October 28, 2008

Thought for 10.28.08

Lay Presidency and the Cultural Revolution:
— compare and contrast.

Tobias Haller BSG


rick allen said...

Both are fueled by an attempt to apply the ideology of egalitarianism to a situation where there is, in fact, a legitimate difference in function that justifies treating different people who do different things differently?

Tobias Stanislas Haller BSG said...

I'll buy that, Rick. Ideology does seem to be at work.

Erika Baker said...

I buy it too, as a principle.
In practice, however, this argument has always been used by traditionalists fighting against any change in the status quo.

In itself, it is neither theology nor social science.

It takes good theology and good social science to work out whether the principle applies in each individual case.

Tobias Stanislas Haller BSG said...

Exactly, Erika, which is why Hooker placed Tradition a distant third in his systematic -- and less as an "authority" than as a track record of the thinking and acting of the saints of the past, always open to review and examination by the "incumbent church" -- making use primarily of reason to see how well our predecessors were acting in consistency to the sound principles that the church accepted as "constitutional."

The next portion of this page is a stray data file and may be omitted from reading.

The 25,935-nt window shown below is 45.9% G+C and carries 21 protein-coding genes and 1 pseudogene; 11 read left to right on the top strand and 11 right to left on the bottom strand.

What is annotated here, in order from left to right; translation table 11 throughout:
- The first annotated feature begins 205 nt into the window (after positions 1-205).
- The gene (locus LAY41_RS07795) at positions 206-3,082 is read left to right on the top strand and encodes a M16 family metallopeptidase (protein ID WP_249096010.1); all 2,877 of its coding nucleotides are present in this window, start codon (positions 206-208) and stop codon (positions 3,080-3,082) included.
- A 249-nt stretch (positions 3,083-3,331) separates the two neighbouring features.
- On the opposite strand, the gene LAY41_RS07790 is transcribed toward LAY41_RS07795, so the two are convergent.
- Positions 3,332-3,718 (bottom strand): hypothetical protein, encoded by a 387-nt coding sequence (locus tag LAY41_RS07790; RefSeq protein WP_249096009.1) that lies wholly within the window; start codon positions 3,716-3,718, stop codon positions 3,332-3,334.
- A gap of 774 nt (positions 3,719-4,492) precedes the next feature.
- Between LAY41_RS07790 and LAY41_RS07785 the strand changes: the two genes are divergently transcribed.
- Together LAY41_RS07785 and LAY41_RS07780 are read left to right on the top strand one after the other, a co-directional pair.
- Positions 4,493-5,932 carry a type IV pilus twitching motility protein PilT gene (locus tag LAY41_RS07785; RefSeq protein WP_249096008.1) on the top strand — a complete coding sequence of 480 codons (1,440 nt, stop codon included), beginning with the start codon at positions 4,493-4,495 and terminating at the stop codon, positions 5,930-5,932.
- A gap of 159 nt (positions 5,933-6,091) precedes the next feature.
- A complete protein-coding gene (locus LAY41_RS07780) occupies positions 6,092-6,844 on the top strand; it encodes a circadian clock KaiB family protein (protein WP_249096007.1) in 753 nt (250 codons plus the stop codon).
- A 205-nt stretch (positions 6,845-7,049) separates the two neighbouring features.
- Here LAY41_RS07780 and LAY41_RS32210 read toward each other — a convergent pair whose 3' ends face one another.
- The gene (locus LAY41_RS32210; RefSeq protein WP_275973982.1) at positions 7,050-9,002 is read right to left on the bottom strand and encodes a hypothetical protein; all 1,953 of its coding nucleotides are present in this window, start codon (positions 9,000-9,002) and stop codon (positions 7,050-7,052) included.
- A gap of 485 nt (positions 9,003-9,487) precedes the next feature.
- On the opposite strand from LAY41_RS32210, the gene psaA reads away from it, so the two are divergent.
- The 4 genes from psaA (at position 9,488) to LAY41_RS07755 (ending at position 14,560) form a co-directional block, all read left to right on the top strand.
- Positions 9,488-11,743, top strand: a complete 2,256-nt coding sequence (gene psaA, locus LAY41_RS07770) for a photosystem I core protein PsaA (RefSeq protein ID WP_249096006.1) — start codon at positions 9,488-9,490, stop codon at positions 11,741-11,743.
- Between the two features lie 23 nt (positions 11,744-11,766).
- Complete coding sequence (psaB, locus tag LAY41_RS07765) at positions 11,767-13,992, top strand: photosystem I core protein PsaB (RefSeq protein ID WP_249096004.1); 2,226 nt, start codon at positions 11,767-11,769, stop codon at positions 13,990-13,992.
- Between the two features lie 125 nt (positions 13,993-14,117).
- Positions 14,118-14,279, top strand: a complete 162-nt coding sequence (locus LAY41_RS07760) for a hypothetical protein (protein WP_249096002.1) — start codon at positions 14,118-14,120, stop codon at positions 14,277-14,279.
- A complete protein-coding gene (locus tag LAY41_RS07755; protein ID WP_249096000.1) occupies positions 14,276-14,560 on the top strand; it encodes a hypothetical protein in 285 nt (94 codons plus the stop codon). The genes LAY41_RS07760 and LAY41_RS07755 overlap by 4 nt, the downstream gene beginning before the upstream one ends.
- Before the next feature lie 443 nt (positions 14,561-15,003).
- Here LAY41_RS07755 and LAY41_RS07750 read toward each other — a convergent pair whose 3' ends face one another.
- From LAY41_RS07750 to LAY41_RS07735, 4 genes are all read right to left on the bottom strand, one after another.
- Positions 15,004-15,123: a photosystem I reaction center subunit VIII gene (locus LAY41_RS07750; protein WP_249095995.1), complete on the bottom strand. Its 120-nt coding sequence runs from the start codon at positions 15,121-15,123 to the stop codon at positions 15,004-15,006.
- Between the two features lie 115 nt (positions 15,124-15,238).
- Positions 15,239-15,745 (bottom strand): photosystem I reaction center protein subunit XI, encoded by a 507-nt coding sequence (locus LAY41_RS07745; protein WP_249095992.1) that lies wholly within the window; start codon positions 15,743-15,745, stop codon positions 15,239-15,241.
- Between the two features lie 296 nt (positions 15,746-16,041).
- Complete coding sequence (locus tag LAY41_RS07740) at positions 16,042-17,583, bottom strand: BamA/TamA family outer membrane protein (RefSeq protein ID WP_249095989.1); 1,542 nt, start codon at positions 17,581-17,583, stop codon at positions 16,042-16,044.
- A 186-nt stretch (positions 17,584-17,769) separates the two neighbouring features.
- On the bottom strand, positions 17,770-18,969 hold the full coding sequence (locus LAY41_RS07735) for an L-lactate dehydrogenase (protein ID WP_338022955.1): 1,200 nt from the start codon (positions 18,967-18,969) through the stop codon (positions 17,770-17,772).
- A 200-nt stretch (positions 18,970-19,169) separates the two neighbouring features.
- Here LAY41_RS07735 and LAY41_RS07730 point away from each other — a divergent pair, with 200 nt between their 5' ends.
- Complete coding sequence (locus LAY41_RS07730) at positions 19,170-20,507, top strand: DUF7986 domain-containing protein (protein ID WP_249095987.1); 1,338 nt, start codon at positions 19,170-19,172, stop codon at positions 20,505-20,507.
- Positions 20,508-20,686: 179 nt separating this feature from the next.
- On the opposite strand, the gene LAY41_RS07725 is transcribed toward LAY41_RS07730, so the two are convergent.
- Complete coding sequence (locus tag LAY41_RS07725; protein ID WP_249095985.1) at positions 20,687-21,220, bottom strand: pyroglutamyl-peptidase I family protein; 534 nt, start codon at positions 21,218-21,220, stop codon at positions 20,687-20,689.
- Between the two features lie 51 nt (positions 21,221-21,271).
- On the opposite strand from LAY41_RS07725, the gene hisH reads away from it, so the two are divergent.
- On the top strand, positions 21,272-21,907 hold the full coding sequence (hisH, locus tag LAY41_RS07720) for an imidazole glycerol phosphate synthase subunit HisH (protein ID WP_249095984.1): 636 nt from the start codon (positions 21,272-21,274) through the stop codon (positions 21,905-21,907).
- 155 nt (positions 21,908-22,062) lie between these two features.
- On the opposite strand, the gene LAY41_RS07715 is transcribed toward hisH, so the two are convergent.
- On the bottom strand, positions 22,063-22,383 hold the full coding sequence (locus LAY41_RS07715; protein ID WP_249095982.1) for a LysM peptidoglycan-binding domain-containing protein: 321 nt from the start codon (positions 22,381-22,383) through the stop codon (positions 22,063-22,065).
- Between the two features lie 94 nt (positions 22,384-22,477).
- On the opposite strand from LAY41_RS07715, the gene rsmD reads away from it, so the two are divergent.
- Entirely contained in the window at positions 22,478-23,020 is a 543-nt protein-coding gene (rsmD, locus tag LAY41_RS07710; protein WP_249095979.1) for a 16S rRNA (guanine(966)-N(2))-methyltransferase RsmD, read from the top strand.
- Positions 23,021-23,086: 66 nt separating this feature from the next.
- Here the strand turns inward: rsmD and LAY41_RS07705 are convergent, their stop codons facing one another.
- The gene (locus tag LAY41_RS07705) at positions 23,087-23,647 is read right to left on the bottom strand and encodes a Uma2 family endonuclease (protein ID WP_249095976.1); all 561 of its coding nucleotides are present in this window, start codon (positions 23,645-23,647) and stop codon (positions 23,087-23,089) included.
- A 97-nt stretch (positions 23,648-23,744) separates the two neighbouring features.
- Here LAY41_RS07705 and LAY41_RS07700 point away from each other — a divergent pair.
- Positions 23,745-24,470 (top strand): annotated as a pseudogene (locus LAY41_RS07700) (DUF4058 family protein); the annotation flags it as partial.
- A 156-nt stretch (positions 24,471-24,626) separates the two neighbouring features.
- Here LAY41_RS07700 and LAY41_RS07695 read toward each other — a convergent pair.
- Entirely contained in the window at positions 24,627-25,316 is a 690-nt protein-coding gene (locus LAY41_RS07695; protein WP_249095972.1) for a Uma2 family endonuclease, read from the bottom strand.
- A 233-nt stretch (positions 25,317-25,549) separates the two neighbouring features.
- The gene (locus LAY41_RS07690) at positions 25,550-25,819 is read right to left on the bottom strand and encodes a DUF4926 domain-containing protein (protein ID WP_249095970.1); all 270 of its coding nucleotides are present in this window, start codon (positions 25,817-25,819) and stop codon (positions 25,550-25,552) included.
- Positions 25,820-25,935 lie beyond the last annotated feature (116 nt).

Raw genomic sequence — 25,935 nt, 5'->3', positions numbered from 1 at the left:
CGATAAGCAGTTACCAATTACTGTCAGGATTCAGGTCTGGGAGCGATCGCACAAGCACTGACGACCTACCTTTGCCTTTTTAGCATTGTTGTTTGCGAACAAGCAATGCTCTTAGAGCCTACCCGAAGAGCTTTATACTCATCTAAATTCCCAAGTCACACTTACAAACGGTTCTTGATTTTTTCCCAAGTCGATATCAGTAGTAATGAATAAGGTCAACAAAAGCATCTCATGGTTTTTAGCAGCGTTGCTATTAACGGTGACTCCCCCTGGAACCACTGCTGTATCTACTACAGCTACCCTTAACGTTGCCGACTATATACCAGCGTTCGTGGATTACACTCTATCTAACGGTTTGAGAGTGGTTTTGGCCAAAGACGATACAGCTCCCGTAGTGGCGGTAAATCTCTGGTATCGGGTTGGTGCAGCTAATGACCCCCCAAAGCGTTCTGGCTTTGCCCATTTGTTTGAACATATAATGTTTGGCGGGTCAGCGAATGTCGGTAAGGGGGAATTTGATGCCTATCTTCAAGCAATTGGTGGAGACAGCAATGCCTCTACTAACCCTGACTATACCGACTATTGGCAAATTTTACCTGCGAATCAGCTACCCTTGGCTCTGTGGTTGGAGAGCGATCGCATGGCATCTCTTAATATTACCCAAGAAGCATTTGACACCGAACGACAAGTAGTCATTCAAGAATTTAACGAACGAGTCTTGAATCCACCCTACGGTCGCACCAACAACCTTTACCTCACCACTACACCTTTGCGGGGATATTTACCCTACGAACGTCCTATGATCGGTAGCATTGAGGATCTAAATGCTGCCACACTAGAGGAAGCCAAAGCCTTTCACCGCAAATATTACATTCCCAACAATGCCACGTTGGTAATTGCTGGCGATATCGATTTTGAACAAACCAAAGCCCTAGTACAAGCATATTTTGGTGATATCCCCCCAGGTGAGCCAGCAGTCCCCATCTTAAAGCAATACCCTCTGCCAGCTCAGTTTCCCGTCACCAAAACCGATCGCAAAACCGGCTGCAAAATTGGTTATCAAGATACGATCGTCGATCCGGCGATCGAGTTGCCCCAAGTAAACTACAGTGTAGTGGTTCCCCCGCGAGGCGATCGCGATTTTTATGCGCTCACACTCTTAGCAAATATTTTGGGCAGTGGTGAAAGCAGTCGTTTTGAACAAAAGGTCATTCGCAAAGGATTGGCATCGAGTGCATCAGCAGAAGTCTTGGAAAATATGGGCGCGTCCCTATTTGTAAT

The problem with the move to lay presidency, as I noted in the other post lies with the apparent unwillingness to wrestle with inconsistency of the idea with those constitutional principles. I think in the long run the agenda in Sydney is being driven by a different ideology: one that simply sees no real value in ordained ministry. This, it seems to me, rests on the same kind of false democracy as the Cultural Revolution -- a failure to recognize that there are real gifts required for leadership, balanced by the notion that leaders need somehow to be ratified by the body, and not just usurp power. Ordination, at its best, seems to balance these concerns.